During the 20th century, a huge swath of Americans found economic security through manufacturing jobs. Not only did employment at these factories provide a stable income for families, but many provided social clubs and more on their growing campuses. However, by the end of the century, this security began to fade. Domestic manufacturing declined and businesses left the cities that they once supported economically and socially.
Many of these old factories continued to sit vacant and a lot of cities tore them down. Fort Wayne, however, breathed life into the old General Electric factory that sits just south of its urban core. This project, known as Electric Works, seeks to reinvigorate a city and neighborhood left scarred by economic shifts of the last several decades by inviting businesses and citizens alike to bring light to this old campus. One initiative in particular, known as PrayerWorksFW, seeks to unite the city through Christian unity.
The prayer room provides opportunities for various types of prayer and reflection, understanding that not everyone prays in the same manner. A large wooden cross stands in the center of the room, surrounded by chairs for those who want to reflect on Jesus’ sacrifice for humanity.
A few curtained prayer stalls offer space for private reflection, with multi-lingual quotes from the Our Father on the wall. Two maps adorn another wall, asking those in the room to pray for not only the City of Fort Wayne, but also the whole world. Next to that is a wall on which to place prayer intentions. A self-serve coffee bar is also available on the ground floor of PrayerWorks.
On the loft level, desks for study and reflection on Sacred Scripture stand ready for intrigued minds. At the back of the loft is a private prayer room if two people wish to engage in audible prayer together.
Bishop Kevin C. Rhoades told Catholics and pastors in Fort Wayne that participation in the prayer room is acceptable, and Father Brian Isenbarger read the bishop’s endorsement at the 24/7 prayer room’s dedication on Saturday, Jan. 7.
“Most Reverend Kevin C. Rhoades, Roman Catholic Bishop of Fort Wayne-South Bend, is supportive of the PrayerWorks initiative in Fort Wayne, Indiana. Regarding parishes in the diocese, it is completely within the freedom of the pastor of the parish to accept any invitations for participation in this initiative.”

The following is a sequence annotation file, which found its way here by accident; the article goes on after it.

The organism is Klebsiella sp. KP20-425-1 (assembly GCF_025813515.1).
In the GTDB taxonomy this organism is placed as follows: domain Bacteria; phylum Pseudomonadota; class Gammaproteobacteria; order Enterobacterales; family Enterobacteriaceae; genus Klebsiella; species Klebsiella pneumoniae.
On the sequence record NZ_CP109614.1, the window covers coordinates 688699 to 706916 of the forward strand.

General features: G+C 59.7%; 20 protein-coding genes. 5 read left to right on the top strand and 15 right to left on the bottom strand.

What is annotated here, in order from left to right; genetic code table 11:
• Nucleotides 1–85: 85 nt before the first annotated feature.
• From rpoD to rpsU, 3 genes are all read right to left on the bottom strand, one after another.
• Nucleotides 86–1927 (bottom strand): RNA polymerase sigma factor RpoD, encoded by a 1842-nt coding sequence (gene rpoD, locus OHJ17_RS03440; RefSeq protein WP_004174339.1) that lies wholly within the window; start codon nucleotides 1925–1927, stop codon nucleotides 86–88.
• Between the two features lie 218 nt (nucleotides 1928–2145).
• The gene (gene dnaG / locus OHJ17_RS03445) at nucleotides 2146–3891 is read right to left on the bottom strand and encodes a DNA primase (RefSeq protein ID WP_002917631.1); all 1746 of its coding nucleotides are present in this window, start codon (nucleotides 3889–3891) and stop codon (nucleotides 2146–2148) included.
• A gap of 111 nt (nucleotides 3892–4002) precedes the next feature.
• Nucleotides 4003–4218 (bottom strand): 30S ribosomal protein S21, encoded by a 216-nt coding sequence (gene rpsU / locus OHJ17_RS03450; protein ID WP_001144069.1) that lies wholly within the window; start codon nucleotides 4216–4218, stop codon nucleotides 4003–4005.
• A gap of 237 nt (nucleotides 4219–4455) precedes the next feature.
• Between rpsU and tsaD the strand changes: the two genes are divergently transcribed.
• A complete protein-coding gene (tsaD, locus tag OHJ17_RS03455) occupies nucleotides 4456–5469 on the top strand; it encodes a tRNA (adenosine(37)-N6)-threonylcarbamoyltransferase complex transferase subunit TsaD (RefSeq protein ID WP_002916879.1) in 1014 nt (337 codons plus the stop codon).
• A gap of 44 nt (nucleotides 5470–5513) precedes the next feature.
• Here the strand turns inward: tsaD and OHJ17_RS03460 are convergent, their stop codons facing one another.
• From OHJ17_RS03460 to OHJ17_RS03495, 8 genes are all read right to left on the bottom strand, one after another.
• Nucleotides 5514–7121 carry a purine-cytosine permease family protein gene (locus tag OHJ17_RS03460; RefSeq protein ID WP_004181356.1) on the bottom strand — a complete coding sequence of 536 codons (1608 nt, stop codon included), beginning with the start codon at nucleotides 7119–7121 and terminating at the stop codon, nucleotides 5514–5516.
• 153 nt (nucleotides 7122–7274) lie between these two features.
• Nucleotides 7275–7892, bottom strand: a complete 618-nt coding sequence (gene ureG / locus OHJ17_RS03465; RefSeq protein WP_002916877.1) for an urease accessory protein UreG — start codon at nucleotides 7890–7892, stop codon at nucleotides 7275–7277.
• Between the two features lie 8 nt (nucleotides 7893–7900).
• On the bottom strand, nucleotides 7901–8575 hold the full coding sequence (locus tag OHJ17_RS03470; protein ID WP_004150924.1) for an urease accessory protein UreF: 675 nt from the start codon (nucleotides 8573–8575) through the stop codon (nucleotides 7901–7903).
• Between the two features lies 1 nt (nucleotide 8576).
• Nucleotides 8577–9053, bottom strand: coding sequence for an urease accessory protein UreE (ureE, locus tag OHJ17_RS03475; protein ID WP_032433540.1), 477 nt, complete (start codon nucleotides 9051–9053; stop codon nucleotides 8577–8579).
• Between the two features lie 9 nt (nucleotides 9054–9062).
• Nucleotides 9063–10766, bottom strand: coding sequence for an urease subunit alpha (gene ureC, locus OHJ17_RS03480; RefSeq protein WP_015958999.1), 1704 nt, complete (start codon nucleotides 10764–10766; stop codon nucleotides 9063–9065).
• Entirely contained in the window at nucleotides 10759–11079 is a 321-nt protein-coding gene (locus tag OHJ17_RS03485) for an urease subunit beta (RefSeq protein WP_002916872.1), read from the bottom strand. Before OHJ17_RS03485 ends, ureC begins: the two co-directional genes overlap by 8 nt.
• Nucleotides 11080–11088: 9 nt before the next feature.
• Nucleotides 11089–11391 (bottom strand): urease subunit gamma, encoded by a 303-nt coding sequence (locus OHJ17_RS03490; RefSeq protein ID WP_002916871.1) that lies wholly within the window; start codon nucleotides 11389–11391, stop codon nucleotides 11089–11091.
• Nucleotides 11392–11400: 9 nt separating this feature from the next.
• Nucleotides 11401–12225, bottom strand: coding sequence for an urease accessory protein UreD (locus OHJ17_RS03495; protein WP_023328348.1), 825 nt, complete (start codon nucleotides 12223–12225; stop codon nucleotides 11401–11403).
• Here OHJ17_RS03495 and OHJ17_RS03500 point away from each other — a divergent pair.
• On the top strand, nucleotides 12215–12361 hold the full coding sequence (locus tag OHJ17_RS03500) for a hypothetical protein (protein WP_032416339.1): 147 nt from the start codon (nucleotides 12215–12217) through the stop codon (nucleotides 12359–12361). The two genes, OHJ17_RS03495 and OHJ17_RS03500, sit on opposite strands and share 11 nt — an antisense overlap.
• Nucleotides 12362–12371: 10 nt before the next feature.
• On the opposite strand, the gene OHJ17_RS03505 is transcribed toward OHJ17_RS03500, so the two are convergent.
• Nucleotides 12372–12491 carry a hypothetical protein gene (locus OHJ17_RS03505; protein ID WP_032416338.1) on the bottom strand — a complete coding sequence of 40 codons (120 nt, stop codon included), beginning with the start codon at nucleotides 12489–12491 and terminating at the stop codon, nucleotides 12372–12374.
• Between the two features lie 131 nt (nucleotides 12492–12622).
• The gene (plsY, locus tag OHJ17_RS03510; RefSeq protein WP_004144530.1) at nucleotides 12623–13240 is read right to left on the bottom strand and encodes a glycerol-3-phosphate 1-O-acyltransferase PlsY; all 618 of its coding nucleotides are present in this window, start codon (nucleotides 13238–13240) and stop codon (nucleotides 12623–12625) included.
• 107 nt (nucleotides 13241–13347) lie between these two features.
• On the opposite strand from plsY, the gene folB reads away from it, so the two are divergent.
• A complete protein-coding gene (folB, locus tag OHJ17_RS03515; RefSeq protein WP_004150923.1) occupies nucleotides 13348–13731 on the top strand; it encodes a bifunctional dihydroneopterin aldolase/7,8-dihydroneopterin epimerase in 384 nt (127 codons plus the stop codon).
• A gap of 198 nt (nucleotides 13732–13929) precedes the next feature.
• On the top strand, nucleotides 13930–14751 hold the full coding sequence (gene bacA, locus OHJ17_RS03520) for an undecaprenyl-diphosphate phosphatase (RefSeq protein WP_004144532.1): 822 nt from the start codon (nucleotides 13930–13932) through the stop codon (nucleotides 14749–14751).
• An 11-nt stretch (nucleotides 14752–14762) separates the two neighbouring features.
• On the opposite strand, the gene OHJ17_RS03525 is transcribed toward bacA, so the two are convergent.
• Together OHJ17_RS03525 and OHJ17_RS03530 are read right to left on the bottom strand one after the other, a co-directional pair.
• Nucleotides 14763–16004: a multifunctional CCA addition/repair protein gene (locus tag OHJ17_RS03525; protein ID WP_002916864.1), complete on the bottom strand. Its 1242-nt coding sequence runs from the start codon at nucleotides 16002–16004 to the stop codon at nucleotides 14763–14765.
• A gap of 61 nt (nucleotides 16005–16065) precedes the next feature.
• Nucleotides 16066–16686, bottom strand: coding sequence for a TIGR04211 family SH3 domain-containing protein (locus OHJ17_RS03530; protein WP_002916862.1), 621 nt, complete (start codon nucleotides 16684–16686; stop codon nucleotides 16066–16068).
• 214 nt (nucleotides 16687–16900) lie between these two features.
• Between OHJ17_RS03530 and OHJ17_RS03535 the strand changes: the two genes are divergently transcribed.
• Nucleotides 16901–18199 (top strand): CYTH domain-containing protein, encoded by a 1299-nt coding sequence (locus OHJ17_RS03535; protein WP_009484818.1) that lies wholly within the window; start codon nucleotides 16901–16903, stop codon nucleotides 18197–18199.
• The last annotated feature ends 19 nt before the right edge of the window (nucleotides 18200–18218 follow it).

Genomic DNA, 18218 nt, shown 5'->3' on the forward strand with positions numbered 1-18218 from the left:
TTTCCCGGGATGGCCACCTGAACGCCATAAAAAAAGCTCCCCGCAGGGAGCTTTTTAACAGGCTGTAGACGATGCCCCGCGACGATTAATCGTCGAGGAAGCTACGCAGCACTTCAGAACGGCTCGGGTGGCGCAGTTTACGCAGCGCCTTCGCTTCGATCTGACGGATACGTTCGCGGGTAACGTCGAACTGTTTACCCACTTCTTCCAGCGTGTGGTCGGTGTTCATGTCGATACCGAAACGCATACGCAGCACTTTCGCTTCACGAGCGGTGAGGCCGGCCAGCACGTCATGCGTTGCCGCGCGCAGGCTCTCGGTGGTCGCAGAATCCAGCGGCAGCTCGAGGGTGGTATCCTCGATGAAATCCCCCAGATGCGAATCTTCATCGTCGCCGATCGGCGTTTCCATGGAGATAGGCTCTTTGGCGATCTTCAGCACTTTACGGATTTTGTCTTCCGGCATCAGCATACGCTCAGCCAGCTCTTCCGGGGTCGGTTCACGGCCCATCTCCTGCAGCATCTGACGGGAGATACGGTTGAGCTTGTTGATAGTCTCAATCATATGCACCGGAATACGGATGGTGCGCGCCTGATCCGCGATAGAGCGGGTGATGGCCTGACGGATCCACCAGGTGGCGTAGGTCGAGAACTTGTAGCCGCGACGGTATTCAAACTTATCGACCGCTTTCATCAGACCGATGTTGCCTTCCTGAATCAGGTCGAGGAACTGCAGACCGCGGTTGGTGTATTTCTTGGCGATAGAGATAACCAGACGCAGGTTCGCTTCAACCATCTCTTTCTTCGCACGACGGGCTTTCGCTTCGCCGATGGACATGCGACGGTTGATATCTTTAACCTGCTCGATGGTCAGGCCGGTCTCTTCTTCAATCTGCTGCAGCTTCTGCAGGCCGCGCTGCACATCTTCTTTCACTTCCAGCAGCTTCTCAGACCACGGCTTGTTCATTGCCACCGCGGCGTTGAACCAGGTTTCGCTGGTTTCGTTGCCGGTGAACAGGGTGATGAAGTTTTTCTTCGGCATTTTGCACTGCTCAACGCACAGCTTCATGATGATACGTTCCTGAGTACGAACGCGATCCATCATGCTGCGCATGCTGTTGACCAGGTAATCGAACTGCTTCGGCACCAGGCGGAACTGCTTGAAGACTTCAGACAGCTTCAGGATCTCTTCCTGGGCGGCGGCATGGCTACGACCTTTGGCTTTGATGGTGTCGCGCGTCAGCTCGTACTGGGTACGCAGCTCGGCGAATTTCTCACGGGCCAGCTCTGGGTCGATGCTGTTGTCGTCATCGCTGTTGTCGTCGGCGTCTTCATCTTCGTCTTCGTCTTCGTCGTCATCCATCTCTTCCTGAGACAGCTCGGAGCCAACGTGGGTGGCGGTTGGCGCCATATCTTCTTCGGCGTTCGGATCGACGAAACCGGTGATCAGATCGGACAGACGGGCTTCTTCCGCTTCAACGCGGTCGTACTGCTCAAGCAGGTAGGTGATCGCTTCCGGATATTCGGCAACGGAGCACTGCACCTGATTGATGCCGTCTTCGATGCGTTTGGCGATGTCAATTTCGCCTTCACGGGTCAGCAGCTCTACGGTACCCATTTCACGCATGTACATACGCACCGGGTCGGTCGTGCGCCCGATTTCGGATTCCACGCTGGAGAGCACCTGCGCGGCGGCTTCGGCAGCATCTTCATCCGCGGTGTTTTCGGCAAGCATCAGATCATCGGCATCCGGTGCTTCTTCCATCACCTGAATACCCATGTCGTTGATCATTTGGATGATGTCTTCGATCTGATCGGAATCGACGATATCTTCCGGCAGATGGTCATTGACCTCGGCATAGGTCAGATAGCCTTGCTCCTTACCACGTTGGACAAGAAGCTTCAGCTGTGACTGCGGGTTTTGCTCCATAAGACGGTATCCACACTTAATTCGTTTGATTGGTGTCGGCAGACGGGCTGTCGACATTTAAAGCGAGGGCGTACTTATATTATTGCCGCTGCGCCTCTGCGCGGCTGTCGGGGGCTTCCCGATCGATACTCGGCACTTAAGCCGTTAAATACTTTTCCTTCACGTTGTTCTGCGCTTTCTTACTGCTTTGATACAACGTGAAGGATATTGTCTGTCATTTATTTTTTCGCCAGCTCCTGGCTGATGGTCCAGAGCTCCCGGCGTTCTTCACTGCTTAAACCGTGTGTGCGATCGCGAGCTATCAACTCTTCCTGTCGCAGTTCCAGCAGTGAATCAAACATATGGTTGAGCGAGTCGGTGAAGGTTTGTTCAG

Several sisters of Saint Francis of Perpetual Adoration joined him on stage, as well as Father Thomas Shoemaker, who led the room full of Christians of many denominations in a prayer of thanksgiving for PrayerWorks.
“We pray today for our mayor. We pray for all of our city officials. We pray for our county commissioners and our city council. We pray for all of our elected officials. Thank you, Lord, that you’ve given them the courage to run for those offices. You’ve given them the strength and the wisdom to guide us and to be leaders. We pray for all the work for our city, all the work for our community. We pray that the leaders might be the best of leaders, inspiring them working with budgets, all of the difficult decisions, guide them in all ways that are good, all the ways that will lead us to be a better and stronger community. We thank you, Lord, for the gift of them. We ask that they’ll know our appreciation. We will never forget all those who work to serve us. We ask all this in the name of our Lord, Jesus. Amen.”
Different groups can host an hour of prayer in this new space at Electric Works, and the first Catholic hour hosted by a Catholic parish was led by St. Charles Borromeo on Sunday, Jan. 8. A handful of people stopped by to pray during this hour, including several people from local Catholic parishes.
Anna Laisure, who helped to lead this hour of prayer, led the room in a prayer for Christian unity. Next, Emma Peat, who also helped to host the St. Charles Borromeo hour, gave a prayer of thanksgiving.
“Lord Jesus, I thank you from the deepest parts of my heart for this opportunity, for this place, for this new seed in our city,” Peat prayed. “I ask that you help it to grow. Help us to fertilize, to water, to tend for this new opportunity in the place that we live. Lord, I know this is a small place, and we are small people in the grand scheme of things. Fort Wayne, Indiana, is not on the world’s map. I know that you can do great things with something small. And so I humbly ask you, Lord, do something great with this small place.”
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